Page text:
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J Pharmacol Exp Ther. 2001 Nov;299(2):468-76.

Functional characterization of cyclooxygenase-2 polymorphisms.

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Laboratory of Computational Biology and Risk Analysis, National Institute of Environmental Health Sciences, Research Triangle Park, North Carolina 27709, USA.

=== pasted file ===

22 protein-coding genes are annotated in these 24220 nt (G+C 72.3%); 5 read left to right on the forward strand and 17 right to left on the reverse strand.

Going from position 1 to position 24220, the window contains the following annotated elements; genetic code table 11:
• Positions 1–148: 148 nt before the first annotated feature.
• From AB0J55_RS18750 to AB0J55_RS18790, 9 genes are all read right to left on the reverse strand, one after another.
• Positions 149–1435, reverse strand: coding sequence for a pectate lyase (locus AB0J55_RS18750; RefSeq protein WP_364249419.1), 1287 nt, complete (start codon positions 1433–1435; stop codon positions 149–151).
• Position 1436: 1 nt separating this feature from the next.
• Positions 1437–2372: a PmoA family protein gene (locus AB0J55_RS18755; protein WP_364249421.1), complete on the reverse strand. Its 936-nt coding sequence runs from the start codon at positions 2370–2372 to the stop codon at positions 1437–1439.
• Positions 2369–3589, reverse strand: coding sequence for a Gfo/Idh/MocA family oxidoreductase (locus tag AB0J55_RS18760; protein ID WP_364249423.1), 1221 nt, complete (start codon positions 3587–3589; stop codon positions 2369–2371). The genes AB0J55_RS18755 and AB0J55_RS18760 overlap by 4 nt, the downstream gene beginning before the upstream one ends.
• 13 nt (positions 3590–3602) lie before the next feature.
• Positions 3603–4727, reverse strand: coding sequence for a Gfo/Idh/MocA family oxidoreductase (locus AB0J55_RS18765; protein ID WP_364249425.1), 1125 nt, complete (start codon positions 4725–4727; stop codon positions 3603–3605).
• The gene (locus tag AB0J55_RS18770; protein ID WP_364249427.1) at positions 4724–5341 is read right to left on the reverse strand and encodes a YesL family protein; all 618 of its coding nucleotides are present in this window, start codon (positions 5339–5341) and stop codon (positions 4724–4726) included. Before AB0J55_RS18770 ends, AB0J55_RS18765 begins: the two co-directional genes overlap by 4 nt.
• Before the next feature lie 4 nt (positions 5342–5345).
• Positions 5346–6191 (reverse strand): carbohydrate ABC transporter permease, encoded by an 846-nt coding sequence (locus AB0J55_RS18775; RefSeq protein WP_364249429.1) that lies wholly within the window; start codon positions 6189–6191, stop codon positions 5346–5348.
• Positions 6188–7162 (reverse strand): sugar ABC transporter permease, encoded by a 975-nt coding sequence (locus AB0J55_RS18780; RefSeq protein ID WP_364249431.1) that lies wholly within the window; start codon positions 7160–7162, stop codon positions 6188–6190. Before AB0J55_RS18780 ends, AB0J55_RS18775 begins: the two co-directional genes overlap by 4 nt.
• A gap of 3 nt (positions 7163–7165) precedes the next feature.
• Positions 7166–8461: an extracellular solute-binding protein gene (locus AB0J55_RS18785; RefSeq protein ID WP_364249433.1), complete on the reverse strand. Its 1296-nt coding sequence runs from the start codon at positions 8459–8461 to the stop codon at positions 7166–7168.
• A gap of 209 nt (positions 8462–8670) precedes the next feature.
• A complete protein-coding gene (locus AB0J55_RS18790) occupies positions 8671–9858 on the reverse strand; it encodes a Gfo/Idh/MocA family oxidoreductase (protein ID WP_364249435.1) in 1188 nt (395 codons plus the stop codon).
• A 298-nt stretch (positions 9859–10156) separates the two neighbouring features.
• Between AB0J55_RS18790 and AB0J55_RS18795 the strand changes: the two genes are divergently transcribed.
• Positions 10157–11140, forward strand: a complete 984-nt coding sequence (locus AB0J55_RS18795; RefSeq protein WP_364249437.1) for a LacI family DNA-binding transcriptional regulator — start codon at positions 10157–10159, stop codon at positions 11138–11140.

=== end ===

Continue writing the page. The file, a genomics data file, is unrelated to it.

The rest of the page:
Cyclooxygenases (COX)-1 and -2 are the key enzymes in the conversion of arachidonic acid to prostaglandins. COX-2 appears to play an emerging role in inflammation and carcinogenesis. Nonsteroidal anti-inflammatory drugs (NSAIDs) are used for the treatment of numerous diseases and reduce the risk of developing colorectal cancer. Polymorphisms in the COX-2 gene could alter enzyme expression, function, and/or the response to NSAIDs. Therefore, they could modify individual risks for developing cancer and other diseases or the occurrence of side effects or sensitivity toward selective or nonselective COX inhibitors. We sequenced the COX-2 gene of 72 individuals and identified rare polymorphisms in the promoter and the coding region. A COX-2 molecular model was used to locate the coding region polymorphisms relative to functional sites in the protein, and the COX-2 V511A polymorphism was very near to the active site. This variant protein was expressed, and function was evaluated, but no difference was detected in metabolism of the COX-2 substrates, arachidonic acid, linoleic acid, and 2-arachidonyl glycerol, compared with the wild type. The Km values for arachidonic acid showed no differences between the COX-2 wild type and V511A mutant. Inhibition with selective or nonselective COX inhibitors was essentially the same for the two enzymes. The absence of functionally important polymorphisms in the COX-2 gene may suggest that there has been selective pressure against those single nucleotide polymorphisms because of the critical role of this enzyme in maintenance of homeostasis.

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